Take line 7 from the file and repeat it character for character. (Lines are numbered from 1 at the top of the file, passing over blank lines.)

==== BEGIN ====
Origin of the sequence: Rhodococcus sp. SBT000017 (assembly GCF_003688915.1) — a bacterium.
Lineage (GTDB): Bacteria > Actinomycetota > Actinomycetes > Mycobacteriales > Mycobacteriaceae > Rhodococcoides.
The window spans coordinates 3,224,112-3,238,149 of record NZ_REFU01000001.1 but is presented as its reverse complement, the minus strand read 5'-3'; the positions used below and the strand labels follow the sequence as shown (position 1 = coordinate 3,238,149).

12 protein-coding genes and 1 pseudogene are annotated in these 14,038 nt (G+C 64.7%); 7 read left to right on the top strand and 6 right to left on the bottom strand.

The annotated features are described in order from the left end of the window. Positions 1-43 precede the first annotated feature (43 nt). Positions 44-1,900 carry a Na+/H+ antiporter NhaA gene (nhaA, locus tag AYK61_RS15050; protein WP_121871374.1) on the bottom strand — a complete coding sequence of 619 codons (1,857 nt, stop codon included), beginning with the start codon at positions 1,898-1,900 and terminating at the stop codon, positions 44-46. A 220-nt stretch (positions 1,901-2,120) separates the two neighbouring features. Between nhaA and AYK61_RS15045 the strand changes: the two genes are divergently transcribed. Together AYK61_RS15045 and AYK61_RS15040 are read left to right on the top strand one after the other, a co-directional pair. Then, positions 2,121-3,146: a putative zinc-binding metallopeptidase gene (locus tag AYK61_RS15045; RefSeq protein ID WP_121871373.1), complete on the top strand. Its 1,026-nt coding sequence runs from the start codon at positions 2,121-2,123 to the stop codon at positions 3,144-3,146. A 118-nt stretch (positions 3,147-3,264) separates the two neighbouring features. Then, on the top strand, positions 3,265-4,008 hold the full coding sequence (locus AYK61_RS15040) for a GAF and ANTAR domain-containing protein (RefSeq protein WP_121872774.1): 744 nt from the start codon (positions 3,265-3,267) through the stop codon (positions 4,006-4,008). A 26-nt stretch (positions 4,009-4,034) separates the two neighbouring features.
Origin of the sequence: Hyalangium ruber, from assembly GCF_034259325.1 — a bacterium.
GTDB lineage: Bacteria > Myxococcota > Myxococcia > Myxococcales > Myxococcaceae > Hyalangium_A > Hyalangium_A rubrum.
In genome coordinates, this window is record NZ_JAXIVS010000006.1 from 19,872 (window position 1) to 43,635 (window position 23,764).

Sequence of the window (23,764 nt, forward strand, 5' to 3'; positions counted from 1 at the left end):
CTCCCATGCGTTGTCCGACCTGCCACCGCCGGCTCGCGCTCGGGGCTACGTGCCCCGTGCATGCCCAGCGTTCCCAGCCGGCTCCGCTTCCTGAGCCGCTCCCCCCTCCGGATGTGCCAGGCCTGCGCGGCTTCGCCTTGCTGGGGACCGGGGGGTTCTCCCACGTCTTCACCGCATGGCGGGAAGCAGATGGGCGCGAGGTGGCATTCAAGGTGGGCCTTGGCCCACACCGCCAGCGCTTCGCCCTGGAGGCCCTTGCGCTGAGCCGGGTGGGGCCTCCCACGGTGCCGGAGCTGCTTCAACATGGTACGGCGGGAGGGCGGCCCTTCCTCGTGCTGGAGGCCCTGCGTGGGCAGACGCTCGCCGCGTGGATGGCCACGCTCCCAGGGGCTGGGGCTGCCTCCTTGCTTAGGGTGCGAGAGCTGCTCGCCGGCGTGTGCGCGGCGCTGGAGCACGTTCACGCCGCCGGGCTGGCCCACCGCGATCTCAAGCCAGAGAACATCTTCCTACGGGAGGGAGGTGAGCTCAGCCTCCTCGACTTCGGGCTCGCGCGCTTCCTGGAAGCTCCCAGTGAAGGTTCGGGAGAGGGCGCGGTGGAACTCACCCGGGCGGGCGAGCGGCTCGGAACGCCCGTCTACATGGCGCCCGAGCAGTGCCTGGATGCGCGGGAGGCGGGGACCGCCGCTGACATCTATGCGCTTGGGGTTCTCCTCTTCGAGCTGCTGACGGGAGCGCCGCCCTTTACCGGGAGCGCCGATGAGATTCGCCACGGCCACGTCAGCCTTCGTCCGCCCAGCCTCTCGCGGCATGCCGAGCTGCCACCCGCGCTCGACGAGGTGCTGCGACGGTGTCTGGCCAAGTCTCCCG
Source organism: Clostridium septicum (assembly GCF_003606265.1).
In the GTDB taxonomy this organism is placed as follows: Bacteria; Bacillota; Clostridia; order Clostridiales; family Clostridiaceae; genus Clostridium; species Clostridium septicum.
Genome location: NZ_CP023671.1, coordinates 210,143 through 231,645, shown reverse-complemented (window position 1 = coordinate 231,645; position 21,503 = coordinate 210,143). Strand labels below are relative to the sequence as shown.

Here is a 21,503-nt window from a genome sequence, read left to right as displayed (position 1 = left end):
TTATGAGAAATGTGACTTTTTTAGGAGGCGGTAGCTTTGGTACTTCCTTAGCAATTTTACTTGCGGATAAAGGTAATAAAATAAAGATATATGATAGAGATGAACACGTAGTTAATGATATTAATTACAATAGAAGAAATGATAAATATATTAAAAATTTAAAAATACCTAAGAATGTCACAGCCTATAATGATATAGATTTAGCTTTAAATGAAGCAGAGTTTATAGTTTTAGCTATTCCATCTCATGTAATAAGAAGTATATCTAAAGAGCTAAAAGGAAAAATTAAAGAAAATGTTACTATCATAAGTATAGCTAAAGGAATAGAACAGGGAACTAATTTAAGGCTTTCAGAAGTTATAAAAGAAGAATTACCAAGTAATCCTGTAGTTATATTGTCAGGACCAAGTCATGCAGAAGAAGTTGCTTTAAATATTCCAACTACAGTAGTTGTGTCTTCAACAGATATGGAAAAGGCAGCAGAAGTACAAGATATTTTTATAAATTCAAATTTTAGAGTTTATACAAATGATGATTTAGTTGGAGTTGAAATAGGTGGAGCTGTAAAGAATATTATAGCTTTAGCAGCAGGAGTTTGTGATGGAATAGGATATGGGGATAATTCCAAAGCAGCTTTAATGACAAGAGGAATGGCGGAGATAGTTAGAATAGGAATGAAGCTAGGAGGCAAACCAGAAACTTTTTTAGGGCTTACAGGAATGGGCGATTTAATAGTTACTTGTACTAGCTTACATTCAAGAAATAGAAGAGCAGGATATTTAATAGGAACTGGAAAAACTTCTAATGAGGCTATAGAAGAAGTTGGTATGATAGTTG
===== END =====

GTDB lineage: Bacteria > Myxococcota > Myxococcia > Myxococcales > Myxococcaceae > Hyalangium_A > Hyalangium_A rubrum.